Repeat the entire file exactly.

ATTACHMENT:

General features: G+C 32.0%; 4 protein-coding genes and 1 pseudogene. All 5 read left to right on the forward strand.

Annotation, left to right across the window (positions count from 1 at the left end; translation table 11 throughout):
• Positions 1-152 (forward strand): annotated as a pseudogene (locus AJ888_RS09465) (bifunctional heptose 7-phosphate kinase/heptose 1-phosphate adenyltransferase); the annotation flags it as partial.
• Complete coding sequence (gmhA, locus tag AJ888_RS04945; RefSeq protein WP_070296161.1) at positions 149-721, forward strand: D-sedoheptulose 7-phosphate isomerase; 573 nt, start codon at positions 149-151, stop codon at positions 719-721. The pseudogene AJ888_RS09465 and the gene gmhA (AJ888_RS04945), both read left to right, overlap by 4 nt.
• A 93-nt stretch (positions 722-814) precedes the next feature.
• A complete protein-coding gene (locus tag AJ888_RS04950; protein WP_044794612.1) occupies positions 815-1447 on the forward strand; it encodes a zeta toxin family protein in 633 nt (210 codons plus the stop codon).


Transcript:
General features: G+C 32.0%; 4 protein-coding genes and 1 pseudogene. All 5 read left to right on the forward strand.

Annotation, left to right across the window (positions count from 1 at the left end; translation table 11 throughout):
• Positions 1-152 (forward strand): annotated as a pseudogene (locus AJ888_RS09465) (bifunctional heptose 7-phosphate kinase/heptose 1-phosphate adenyltransferase); the annotation flags it as partial.
• Complete coding sequence (gmhA, locus tag AJ888_RS04945; RefSeq protein WP_070296161.1) at positions 149-721, forward strand: D-sedoheptulose 7-phosphate isomerase; 573 nt, start codon at positions 149-151, stop codon at positions 719-721. The pseudogene AJ888_RS09465 and the gene gmhA (AJ888_RS04945), both read left to right, overlap by 4 nt.
• A 93-nt stretch (positions 722-814) precedes the next feature.
• A complete protein-coding gene (locus tag AJ888_RS04950; protein WP_044794612.1) occupies positions 815-1447 on the forward strand; it encodes a zeta toxin family protein in 633 nt (210 codons plus the stop codon).